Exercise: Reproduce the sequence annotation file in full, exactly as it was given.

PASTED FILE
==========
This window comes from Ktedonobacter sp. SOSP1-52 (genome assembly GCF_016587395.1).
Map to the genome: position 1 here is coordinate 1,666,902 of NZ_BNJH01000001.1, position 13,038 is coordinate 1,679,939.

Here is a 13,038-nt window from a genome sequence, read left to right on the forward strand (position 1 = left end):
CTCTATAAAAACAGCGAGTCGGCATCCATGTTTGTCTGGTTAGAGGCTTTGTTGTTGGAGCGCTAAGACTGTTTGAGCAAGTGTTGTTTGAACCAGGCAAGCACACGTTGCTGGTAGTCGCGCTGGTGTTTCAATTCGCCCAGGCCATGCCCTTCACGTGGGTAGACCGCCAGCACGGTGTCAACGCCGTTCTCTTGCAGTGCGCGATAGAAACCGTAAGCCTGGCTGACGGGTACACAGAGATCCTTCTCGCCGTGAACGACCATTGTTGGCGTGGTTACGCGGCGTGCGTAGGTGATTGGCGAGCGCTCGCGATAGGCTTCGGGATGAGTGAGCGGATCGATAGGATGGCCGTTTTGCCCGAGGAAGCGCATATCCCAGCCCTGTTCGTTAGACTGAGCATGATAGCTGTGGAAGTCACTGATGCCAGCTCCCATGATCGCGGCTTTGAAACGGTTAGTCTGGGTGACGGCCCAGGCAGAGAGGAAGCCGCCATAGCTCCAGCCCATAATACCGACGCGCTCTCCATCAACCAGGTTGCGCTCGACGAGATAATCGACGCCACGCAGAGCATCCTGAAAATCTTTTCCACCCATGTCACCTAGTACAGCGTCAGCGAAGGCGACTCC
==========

This window comes from Ktedonobacter sp. SOSP1-52 (genome assembly GCF_016587395.1).
Map to the genome: position 1 here is coordinate 1,666,902 of NZ_BNJH01000001.1, position 13,038 is coordinate 1,679,939.

Here is a 13,038-nt window from a genome sequence, read left to right on the forward strand (position 1 = left end):
CTCTATAAAAACAGCGAGTCGGCATCCATGTTTGTCTGGTTAGAGGCTTTGTTGTTGGAGCGCTAAGACTGTTTGAGCAAGTGTTGTTTGAACCAGGCAAGCACACGTTGCTGGTAGTCGCGCTGGTGTTTCAATTCGCCCAGGCCATGCCCTTCACGTGGGTAGACCGCCAGCACGGTGTCAACGCCGTTCTCTTGCAGTGCGCGATAGAAACCGTAAGCCTGGCTGACGGGTACACAGAGATCCTTCTCGCCGTGAACGACCATTGTTGGCGTGGTTACGCGGCGTGCGTAGGTGATTGGCGAGCGCTCGCGATAGGCTTCGGGATGAGTGAGCGGATCGATAGGATGGCCGTTTTGCCCGAGGAAGCGCATATCCCAGCCCTGTTCGTTAGACTGAGCATGATAGCTGTGGAAGTCACTGATGCCAGCTCCCATGATCGCGGCTTTGAAACGGTTAGTCTGGGTGACGGCCCAGGCAGAGAGGAAGCCGCCATAGCTCCAGCCCATAATACCGACGCGCTCTCCATCAACCAGGTTGCGCTCGACGAGATAATCGACGCCACGCAGAGCATCCTGAAAATCTTTTCCACCCATGTCACCTAGTACAGCGTCAGCGAAGGCGACTCC